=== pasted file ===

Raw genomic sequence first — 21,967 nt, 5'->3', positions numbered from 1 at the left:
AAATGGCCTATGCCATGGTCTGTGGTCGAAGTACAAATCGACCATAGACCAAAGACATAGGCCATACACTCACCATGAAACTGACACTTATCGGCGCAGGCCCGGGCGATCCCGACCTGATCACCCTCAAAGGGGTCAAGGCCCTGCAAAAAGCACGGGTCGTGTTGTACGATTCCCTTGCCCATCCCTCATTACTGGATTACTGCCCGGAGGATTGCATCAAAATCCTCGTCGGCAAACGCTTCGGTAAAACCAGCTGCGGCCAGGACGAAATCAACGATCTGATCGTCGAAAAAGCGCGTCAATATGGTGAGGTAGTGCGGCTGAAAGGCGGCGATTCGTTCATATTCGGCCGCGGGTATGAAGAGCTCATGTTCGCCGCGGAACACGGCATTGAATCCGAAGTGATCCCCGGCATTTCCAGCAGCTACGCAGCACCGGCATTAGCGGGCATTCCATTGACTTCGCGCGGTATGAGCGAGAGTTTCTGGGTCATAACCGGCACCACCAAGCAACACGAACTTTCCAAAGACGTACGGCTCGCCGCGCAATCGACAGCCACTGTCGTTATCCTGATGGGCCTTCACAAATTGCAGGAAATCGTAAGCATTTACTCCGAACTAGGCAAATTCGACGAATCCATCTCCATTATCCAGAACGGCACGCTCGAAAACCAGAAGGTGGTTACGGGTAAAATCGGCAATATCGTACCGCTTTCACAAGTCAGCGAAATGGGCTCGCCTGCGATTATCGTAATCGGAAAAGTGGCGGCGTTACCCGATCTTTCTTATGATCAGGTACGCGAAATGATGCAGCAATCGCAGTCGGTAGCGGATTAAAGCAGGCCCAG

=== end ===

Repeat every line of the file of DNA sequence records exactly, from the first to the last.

Raw genomic sequence first — 21,967 nt, 5'->3', positions numbered from 1 at the left:
AAATGGCCTATGCCATGGTCTGTGGTCGAAGTACAAATCGACCATAGACCAAAGACATAGGCCATACACTCACCATGAAACTGACACTTATCGGCGCAGGCCCGGGCGATCCCGACCTGATCACCCTCAAAGGGGTCAAGGCCCTGCAAAAAGCACGGGTCGTGTTGTACGATTCCCTTGCCCATCCCTCATTACTGGATTACTGCCCGGAGGATTGCATCAAAATCCTCGTCGGCAAACGCTTCGGTAAAACCAGCTGCGGCCAGGACGAAATCAACGATCTGATCGTCGAAAAAGCGCGTCAATATGGTGAGGTAGTGCGGCTGAAAGGCGGCGATTCGTTCATATTCGGCCGCGGGTATGAAGAGCTCATGTTCGCCGCGGAACACGGCATTGAATCCGAAGTGATCCCCGGCATTTCCAGCAGCTACGCAGCACCGGCATTAGCGGGCATTCCATTGACTTCGCGCGGTATGAGCGAGAGTTTCTGGGTCATAACCGGCACCACCAAGCAACACGAACTTTCCAAAGACGTACGGCTCGCCGCGCAATCGACAGCCACTGTCGTTATCCTGATGGGCCTTCACAAATTGCAGGAAATCGTAAGCATTTACTCCGAACTAGGCAAATTCGACGAATCCATCTCCATTATCCAGAACGGCACGCTCGAAAACCAGAAGGTGGTTACGGGTAAAATCGGCAATATCGTACCGCTTTCACAAGTCAGCGAAATGGGCTCGCCTGCGATTATCGTAATCGGAAAAGTGGCGGCGTTACCCGATCTTTCTTATGATCAGGTACGCGAAATGATGCAGCAATCGCAGTCGGTAGCGGATTAAAGCAGGCCCAG